Given the today’s rate of organizational change, it’s quite likely that your manager today may not be your manager tomorrow. This situation can be frustrating if you felt like you were just getting traction with your last manager and now she is gone. So much of today’s career advice is about the importance of teaming with your manager on your career development, and it’s easy to feel as if the rug has been pulled out from under you when your manager moves on.

Image courtesy of franky242 at

Image courtesy of franky242 at

Whether it’s due to company growth (or downsizing), acquisitions, mergers or other factors, the reality that your manager may have changed once (if not several times) over the past year or two can make managing your career more challenging, but also offers opportunities.

First, realize that your manager’s move may not be a bad thing, in the sense that if she knows about you and likes your work, you now have another potential advocate elsewhere in the organization or perhaps in a different company. Of course, this will only be of help to you if you maintain a relationship with this person. Find an excuse to reach out and touch base periodically. Ask her how the new job is going and keep her posted on you and your team’s progress.

Make an early positive impression on your new manager. Establish a connection. Find the time to get to know her and find out what her priorities are. Position yourself as someone who has ideas, can solve problems and be of value. You may find that a new manager gives you considerably more freedom and opportunity to “take the reigns” since she may be overwhelmed with the new role and might welcome the offer of help.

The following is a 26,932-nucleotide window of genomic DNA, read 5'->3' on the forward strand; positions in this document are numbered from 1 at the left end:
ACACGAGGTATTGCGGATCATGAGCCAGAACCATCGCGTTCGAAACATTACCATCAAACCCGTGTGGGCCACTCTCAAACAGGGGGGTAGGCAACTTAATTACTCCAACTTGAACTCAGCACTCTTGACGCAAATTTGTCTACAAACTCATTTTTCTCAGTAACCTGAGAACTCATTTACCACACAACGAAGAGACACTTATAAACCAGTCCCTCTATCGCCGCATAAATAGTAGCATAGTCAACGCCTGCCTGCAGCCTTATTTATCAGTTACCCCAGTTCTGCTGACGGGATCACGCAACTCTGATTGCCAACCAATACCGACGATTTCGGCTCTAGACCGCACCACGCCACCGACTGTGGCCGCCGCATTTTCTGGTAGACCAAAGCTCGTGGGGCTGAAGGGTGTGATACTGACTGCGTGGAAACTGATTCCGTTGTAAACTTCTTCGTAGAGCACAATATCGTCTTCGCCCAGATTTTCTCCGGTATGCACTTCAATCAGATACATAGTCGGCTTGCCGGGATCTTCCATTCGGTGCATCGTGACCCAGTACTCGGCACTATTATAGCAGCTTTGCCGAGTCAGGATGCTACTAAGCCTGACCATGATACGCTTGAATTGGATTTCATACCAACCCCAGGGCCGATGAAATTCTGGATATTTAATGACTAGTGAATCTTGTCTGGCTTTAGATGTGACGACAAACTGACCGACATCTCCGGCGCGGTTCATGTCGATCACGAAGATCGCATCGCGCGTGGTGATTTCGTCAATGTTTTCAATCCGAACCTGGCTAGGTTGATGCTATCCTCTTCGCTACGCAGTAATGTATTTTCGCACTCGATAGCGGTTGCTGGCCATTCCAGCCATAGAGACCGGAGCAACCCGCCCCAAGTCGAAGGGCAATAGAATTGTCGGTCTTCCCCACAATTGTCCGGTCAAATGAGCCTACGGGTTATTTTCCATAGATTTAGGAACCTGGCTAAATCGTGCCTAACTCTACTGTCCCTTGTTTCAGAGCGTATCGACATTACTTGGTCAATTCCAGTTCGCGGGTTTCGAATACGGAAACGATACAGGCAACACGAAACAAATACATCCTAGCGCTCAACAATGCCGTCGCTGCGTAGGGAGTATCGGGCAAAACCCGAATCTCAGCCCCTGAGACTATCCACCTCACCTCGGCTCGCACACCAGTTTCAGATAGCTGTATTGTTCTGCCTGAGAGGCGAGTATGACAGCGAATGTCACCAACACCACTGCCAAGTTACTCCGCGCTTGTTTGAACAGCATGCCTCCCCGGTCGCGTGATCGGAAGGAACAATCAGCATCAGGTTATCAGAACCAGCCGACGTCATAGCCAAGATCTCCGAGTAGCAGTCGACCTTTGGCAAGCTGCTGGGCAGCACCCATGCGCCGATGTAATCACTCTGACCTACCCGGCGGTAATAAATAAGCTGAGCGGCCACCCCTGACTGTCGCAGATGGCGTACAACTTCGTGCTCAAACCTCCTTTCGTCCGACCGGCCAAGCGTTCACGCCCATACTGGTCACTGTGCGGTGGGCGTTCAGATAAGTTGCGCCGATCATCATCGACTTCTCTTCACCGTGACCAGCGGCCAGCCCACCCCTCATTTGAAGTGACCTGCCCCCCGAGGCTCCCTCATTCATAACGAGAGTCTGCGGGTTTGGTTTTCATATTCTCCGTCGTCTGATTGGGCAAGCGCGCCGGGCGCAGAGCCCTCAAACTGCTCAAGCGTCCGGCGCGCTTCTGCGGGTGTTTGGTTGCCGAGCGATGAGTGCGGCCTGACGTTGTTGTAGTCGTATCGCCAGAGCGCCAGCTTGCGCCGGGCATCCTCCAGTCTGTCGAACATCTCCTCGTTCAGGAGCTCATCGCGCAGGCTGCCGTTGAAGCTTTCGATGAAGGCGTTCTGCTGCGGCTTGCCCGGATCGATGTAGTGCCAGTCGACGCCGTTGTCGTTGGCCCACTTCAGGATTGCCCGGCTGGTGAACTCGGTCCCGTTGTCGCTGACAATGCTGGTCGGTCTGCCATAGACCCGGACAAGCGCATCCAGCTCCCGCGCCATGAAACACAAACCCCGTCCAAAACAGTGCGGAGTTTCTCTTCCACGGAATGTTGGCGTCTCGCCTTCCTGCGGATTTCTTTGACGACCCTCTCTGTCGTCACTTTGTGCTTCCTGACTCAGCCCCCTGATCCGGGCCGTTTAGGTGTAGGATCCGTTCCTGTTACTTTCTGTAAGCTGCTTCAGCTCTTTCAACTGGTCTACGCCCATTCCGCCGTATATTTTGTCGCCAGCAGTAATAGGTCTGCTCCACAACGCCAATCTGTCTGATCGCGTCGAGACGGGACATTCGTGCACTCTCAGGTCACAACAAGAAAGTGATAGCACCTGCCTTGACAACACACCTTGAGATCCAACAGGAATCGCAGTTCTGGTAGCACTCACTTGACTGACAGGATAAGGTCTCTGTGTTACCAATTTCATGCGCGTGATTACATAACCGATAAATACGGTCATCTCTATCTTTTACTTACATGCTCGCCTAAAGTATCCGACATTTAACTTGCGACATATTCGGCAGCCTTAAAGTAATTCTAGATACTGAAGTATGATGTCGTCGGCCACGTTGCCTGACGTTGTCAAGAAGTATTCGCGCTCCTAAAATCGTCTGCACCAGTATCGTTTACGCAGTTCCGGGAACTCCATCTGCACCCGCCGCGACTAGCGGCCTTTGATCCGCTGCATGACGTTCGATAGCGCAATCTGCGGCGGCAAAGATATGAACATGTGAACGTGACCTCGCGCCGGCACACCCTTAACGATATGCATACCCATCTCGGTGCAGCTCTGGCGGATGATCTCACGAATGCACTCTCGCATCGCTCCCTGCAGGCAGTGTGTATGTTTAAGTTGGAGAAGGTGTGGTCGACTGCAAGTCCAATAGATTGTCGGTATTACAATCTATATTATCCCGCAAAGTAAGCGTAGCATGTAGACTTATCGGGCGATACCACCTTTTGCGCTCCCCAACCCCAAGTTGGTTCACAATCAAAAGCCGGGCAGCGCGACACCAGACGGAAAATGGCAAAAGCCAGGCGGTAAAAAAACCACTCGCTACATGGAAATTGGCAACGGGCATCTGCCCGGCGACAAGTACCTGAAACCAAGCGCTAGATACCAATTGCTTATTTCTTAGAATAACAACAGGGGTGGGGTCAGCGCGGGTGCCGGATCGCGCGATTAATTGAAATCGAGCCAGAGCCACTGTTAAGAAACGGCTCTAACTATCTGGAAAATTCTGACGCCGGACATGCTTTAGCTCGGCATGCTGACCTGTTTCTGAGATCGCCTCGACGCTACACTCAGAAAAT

Be proactive in sharing your development goals. Share them with your new manager; be clear about what you were working on with your last manager and where you’d like to continue focusing your efforts. Leverage your Human Resources contacts. Make sure they know about your career goals and interests. They might be able to help you find other ways to gain visibility and grow your skills. Be consistent in your messages about your career goals, and ‘advertise’ these as widely as possible.

Be the best team member ever. Develop strong collaborative relationships with your peers. Help your team out, find ways to make decisions and keep things moving regardless of whom your manager is. Establish your leadership credentials with your team.

Develop your relationships with your manager’s peers and other senior levels. Position yourself as someone who can step in and run things if needed. Keep others informed.

Finally, stay positive. Keep in mind that management changes are not the end of the world; the key is to diversify your relationships and not be dependent on one person for your career progress.

If you follow this advice, watch out, the next manager might be you!